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While Baraka's play Dutchman ends in fatal violence against a young black male endeavoring in vain to assert his individual identity and manhood, Lorraine Hansberry's A Raisin in the Sun, which takes place in the 1950's, on Chicago's South Side, ends with Walter Younger Jr. being defeated in his quest for individual independence, autonomy, and a sense of authentic manhood apart from his race by a crooked partner and supposed coordinator of Walter and his friends' liquor store plan, who instead runs off with the money from Walter's mother's life insurance settlement that Walter has invested.
Within this play, Walter's sense of manhood depends, like Clay's in Baraka's Dutchman, on his ability (or not) to realize his dreams and aspirations autonomously, apart from race. Like Clay's in Baraka's Dutchman, these are no different from any man's dreams, white or black: autonomy; respectability; the right to pursue and create his own desired destiny.
As in Baraka's Dutchman, however, race intrudes upon Walter's dreams (in his case, of home ownership in a white neighborhood, and also liquor store part-ownership and eventual financial prosperity for himself and his family) and in the end impedes (again, ironically, as in Baraka's play, but this time based on the prejudice Karl Linder represents, and on the unexpected dishonesty of Walter's own prospective business partner) with Walter's ability to realize his dreams, and to live those dreams of autonomy and financial success within a white-dominated society and culture. In the end, Hansberry's A Raisin in the Sun does end on much more of a note of hope than does Baraka's Dutchman, with the Younger family deciding, optimistically, to still move from their apartment, despite Linder's offer and subsequent to Walter Jr.'s powerful confrontation with Linder. Still, Walter's own separate dream of business ownership and the financial success to which it might have led is now "deferred" - perhaps forever.
Further, in the process of pursuing his own dreams and independent identity as a businessman, Walter impinges on his sister Beneatha's ("Benny's") dream of attending medical school and becoming a doctor. In numerous ways, then, within A Raisin in the Sun, Lorraine Hansberry illustrates the social and economic obstacles to a young black man's "having it all" (or even having much of anything) in a white-dominated American society that continually reminds young black men like Walter (and indeed, Walter's whole family) to "know their place," a subservient one, in such a society.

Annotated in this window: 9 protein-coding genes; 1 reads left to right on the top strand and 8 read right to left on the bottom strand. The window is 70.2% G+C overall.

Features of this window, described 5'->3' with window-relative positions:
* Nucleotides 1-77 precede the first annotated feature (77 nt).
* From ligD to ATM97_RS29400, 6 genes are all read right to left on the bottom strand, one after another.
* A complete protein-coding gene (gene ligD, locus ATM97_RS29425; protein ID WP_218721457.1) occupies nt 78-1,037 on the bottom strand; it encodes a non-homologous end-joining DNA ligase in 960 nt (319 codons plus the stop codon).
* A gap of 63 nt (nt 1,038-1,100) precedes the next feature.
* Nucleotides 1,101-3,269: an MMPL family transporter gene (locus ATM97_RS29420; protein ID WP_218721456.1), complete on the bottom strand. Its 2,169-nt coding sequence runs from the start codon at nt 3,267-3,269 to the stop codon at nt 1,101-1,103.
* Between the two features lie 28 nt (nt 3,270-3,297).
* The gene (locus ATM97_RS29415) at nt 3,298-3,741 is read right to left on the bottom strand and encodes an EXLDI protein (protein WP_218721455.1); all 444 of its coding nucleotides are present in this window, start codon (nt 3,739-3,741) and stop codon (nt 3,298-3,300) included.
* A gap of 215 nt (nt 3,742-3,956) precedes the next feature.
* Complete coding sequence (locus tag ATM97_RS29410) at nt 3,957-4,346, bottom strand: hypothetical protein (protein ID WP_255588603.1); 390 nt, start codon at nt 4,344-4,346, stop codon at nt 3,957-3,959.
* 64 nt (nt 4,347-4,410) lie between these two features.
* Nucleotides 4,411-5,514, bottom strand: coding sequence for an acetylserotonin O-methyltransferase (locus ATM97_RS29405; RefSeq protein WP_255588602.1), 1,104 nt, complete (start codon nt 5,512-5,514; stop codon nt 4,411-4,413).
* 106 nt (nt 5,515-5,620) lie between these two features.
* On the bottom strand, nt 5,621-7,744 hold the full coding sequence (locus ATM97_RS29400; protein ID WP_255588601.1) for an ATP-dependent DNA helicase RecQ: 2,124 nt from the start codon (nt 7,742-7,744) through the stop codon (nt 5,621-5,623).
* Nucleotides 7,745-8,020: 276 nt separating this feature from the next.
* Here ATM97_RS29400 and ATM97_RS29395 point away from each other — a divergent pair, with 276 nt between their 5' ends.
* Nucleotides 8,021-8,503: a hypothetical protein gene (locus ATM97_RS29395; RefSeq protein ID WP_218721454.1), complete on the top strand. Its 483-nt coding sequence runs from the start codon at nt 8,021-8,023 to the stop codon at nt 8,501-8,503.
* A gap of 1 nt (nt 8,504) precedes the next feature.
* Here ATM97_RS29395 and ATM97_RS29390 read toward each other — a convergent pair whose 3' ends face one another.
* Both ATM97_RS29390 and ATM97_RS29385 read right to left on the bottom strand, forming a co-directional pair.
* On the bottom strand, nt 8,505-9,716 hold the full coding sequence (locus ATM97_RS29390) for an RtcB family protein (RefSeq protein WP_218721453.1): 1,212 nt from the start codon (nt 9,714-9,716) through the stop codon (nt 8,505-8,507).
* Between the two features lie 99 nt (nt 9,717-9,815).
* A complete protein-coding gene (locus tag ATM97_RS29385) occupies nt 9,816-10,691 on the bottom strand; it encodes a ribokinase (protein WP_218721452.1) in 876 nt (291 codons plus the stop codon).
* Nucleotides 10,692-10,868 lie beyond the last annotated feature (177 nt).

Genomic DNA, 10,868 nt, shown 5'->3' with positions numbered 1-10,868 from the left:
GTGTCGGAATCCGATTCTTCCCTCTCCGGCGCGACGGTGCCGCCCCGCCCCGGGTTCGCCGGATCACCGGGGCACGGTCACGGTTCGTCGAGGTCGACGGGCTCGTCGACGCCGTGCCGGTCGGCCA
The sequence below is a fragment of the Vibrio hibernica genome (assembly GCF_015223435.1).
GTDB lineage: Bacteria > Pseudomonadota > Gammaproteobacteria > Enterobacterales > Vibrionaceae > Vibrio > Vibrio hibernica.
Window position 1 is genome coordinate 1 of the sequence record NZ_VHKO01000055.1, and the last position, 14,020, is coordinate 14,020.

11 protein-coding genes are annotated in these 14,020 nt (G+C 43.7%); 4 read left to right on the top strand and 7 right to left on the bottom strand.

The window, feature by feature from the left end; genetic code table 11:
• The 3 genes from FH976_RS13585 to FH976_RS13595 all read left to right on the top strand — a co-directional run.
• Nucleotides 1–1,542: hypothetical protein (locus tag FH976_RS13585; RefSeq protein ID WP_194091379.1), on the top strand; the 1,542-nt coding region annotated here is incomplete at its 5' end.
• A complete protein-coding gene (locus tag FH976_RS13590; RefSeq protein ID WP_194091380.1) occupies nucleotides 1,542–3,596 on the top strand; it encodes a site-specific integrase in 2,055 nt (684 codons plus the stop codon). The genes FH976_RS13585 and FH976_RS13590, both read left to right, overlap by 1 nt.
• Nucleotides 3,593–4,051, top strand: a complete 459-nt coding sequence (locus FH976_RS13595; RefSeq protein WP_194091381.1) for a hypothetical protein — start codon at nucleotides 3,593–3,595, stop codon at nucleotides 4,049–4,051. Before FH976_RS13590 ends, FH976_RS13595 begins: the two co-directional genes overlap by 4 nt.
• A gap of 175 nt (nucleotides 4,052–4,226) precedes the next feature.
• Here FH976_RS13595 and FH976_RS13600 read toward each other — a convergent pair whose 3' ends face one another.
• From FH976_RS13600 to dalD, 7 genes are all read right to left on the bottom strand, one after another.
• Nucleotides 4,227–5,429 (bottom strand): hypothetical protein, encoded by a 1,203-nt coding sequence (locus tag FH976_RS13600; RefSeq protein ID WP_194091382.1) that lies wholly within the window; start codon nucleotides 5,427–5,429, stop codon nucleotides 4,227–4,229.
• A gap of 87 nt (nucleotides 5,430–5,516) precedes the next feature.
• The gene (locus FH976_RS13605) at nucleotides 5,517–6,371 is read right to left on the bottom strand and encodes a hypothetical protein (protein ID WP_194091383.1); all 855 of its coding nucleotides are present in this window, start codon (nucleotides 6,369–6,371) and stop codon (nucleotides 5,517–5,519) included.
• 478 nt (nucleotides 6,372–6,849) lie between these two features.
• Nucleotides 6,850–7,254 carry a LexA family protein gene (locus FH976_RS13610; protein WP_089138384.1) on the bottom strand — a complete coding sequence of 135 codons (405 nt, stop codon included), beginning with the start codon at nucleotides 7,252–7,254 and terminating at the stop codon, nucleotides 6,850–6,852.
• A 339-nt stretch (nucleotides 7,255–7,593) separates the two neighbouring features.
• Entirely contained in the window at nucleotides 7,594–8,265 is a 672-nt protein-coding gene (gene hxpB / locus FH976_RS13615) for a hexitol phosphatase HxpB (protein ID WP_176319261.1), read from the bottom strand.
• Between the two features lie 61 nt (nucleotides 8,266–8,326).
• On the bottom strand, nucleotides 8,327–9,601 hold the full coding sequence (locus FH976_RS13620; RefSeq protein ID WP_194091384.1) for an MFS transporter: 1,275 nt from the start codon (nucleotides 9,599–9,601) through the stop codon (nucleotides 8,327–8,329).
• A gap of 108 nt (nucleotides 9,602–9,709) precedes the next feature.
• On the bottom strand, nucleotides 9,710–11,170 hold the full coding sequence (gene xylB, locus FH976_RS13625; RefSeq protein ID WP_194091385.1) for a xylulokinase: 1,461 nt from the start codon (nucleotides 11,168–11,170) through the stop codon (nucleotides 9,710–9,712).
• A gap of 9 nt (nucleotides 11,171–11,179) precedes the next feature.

Within Hansberry's A Raisin in the Sun, Walter Jr. yearns, along with his family, for equal acceptance within white-dominated society, and also to go into the liquor store business with two partners. But even the potential seed money for Walter's possible realization of that dream is not his own. Instead it is provided by his reluctant mother (as her eventual path of least resistance) from part of a life insurance payment his mother has just received following his father Walter Sr.'s death. But the women in Walter's family also have dreams, and these, too, would potentially cost some of the life insurance money and thereby interfere with Walter's dream. Lena, Walter's mother, wants a house in a white neighborhood, and Benny, his sister, wants to use part of the money to finance medical school.
In the end, as it turns out, however, Walter loses his own dream, and in the process, having selfishly invested Beneatha's medical school money in his own dream as well, loses that dream for her. But the Younger family itself, after Walter's confrontation with Karl Linder, ultimately decides not to acquiesce, whatever the (potentially ominous) future consequences of white society.
In this essay, I have described and analyzed the respective contexts and nature of both Walter's confrontation with Karl Lindner in Hansberry's A Raisin in the Sun and Clay's defensive, violent response to Lula's verbal sexual/gender assaults in Baraka's Dutchman. Both of these male characters do achieve a (very temporary and ephemeral) degree of manhood, but neither of these plays ends on a complete note of hope, especially in terms of the manhood these characters have achieved.
Hansberry, Lorraine. A Raisin in the Sun. New York: Vintage (Reprint edition).
November 29, 1994.
Jones, LeRoi. Dutchman. New York: Morrow, 1964. 4.[continue]
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